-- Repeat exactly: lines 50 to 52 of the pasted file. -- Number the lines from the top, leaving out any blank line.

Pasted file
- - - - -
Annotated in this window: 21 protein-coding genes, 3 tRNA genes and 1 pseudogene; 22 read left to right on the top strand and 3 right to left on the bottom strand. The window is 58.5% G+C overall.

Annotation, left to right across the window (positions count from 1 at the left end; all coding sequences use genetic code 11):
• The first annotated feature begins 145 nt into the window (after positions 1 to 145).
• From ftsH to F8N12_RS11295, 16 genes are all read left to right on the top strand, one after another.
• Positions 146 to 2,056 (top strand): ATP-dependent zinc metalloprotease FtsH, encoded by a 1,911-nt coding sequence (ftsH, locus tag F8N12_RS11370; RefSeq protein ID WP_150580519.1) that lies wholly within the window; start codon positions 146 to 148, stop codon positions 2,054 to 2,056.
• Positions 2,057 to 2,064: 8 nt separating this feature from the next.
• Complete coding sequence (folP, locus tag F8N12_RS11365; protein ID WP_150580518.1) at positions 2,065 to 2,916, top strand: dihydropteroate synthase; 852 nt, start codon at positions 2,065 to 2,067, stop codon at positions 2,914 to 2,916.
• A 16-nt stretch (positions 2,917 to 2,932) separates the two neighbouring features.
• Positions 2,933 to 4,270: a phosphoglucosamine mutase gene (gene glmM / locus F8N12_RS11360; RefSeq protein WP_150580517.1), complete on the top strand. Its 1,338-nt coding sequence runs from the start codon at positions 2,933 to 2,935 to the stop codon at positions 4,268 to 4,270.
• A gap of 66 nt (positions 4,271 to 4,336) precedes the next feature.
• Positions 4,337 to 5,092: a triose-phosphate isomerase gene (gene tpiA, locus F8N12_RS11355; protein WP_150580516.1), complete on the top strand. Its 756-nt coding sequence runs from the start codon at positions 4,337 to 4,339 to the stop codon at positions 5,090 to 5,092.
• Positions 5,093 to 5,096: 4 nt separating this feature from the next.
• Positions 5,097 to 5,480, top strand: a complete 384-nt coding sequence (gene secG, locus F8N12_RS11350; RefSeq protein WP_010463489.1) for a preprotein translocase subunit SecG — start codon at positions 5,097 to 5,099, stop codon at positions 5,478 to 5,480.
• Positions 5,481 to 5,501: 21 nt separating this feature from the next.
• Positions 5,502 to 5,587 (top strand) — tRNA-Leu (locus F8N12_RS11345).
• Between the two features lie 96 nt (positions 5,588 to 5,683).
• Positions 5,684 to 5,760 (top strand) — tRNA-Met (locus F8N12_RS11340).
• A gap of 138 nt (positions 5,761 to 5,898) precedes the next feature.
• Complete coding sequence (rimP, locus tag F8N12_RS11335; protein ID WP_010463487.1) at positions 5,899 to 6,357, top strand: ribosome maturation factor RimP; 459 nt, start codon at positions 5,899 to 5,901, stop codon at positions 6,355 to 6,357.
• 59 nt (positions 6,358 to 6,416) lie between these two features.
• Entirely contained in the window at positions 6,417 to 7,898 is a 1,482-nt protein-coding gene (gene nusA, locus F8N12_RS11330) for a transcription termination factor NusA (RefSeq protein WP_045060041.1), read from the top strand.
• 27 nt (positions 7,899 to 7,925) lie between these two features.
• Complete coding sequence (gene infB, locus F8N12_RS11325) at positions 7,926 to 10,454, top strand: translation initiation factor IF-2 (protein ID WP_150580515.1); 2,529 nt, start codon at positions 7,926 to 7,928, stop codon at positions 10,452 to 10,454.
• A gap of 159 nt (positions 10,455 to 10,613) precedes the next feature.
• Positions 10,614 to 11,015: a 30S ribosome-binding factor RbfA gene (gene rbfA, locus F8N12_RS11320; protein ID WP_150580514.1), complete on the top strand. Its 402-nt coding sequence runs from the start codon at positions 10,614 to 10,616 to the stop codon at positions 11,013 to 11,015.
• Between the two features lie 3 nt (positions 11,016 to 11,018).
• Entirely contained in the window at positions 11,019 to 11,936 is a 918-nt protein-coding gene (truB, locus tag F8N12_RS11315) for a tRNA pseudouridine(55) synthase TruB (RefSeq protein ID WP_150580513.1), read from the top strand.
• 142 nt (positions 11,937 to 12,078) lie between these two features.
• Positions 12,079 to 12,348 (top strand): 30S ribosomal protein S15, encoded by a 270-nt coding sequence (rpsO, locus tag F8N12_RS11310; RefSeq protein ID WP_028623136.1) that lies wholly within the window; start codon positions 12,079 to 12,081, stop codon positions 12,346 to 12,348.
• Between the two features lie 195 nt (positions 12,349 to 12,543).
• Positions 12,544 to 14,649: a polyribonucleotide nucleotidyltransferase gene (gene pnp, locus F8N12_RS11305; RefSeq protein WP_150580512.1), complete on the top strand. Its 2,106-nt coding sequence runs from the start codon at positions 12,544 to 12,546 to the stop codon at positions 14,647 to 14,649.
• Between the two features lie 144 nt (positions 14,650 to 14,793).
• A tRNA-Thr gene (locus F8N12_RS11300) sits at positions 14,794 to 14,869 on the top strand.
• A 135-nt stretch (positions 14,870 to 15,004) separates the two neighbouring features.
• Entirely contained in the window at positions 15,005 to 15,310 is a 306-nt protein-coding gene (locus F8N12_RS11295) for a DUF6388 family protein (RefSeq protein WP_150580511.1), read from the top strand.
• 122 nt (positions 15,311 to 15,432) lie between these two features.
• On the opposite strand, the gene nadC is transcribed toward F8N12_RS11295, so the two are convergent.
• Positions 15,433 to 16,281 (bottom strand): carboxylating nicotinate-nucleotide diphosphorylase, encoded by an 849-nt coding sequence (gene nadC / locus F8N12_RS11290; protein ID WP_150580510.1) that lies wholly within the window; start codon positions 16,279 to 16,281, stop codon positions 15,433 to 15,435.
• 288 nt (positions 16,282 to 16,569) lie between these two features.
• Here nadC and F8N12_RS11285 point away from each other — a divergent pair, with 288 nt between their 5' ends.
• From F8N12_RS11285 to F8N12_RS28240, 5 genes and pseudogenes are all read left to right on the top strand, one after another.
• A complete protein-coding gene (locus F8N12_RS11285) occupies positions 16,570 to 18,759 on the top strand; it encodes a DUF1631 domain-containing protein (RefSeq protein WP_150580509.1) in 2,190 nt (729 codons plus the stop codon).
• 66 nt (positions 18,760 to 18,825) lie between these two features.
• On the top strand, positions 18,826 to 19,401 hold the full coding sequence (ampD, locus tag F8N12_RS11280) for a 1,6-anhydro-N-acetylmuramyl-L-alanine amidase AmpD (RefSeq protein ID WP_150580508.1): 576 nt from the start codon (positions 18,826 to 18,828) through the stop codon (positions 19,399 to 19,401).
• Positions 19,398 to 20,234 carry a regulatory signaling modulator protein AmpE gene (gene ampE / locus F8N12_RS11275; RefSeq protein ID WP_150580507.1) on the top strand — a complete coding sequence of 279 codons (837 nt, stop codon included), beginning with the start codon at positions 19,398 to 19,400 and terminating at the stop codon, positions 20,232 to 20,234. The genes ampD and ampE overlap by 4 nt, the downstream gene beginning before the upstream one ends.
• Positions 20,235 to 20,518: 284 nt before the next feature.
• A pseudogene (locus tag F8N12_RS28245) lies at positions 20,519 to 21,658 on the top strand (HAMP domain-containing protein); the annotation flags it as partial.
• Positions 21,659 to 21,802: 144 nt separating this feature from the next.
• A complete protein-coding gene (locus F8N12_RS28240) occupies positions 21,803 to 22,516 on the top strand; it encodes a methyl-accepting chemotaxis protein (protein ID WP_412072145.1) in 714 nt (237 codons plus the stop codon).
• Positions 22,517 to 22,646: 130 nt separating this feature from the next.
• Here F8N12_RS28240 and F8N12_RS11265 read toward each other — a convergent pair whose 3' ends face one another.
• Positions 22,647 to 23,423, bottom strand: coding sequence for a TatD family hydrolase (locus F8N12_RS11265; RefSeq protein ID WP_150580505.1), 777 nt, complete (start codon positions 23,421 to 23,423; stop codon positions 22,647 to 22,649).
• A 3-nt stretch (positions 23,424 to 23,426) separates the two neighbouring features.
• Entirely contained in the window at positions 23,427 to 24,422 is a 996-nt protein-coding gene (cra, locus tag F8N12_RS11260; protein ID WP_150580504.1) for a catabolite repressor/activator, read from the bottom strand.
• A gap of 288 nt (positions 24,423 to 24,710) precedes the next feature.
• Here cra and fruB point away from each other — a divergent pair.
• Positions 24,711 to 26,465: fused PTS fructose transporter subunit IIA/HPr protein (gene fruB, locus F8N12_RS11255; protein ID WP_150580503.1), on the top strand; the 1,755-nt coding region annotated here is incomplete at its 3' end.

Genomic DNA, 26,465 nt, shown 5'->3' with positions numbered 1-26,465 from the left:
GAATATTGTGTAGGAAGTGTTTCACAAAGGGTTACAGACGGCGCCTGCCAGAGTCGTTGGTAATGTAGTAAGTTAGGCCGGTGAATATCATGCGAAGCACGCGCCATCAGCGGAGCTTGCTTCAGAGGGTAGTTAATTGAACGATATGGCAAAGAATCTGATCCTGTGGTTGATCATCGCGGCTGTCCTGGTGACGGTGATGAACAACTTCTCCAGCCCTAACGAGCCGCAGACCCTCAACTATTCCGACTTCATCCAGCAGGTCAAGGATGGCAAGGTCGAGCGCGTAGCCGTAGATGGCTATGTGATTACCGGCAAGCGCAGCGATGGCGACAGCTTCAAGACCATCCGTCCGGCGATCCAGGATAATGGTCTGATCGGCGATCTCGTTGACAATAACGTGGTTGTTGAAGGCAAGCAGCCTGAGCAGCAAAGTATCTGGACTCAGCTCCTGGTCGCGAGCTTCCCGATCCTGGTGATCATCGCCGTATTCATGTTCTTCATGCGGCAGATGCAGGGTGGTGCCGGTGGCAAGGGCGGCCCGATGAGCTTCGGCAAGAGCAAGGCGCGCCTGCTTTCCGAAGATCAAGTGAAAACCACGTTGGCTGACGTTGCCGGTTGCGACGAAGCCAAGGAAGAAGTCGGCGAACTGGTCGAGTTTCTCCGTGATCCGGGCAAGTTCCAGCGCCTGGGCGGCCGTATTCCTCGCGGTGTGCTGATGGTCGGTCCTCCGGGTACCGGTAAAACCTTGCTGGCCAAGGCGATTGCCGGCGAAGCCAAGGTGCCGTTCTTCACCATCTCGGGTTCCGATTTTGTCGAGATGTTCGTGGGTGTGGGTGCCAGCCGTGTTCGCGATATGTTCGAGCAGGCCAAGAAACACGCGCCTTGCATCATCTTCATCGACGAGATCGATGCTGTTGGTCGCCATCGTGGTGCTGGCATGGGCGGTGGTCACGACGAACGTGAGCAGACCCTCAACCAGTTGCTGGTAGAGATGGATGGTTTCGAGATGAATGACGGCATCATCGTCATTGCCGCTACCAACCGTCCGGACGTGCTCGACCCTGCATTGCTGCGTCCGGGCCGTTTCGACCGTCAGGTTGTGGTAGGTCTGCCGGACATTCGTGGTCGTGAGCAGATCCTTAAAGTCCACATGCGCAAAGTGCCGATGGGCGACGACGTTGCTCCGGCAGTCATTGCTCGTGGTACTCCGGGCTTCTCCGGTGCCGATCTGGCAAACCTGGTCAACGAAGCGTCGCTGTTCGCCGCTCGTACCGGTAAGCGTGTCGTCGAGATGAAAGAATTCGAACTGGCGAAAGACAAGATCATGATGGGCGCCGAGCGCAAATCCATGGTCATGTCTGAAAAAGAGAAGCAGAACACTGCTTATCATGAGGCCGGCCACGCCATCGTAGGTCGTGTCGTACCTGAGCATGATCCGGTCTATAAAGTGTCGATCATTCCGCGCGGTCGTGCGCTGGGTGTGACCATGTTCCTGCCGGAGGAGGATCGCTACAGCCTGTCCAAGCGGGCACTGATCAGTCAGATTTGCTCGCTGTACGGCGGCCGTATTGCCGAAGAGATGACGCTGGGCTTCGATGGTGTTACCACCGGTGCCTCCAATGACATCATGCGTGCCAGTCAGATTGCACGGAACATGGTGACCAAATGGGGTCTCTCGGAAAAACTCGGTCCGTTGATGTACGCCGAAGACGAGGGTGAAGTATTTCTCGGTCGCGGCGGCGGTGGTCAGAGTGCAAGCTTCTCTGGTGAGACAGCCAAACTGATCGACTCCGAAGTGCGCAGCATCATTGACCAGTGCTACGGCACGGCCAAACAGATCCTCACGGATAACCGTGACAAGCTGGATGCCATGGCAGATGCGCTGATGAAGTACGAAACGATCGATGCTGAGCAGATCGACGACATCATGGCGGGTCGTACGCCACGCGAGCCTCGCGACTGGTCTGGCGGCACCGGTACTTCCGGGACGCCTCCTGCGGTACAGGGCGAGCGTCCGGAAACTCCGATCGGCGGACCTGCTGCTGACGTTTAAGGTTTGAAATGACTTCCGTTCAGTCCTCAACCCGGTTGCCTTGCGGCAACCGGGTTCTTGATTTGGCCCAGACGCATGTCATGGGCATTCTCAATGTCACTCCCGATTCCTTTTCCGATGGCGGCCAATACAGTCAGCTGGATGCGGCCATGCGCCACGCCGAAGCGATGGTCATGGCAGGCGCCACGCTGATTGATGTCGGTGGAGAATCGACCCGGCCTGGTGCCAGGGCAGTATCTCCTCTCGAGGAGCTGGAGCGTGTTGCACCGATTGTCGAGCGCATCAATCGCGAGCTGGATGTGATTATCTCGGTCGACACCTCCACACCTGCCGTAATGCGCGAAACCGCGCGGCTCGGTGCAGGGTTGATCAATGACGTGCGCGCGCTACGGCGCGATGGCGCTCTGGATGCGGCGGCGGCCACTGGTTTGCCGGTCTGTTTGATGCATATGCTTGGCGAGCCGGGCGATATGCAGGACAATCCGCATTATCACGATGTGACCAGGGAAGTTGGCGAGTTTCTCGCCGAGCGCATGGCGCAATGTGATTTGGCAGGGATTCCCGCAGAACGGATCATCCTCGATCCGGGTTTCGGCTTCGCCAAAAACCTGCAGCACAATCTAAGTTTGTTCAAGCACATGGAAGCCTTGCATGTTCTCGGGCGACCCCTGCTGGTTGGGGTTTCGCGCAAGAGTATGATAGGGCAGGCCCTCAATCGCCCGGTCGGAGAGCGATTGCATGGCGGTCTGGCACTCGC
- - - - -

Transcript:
• Positions 22,517 to 22,646: 130 nt separating this feature from the next.
• Here F8N12_RS28240 and F8N12_RS11265 read toward each other — a convergent pair whose 3' ends face one another.
• Positions 22,647 to 23,423, bottom strand: coding sequence for a TatD family hydrolase (locus F8N12_RS11265; RefSeq protein ID WP_150580505.1), 777 nt, complete (start codon positions 23,421 to 23,423; stop codon positions 22,647 to 22,649).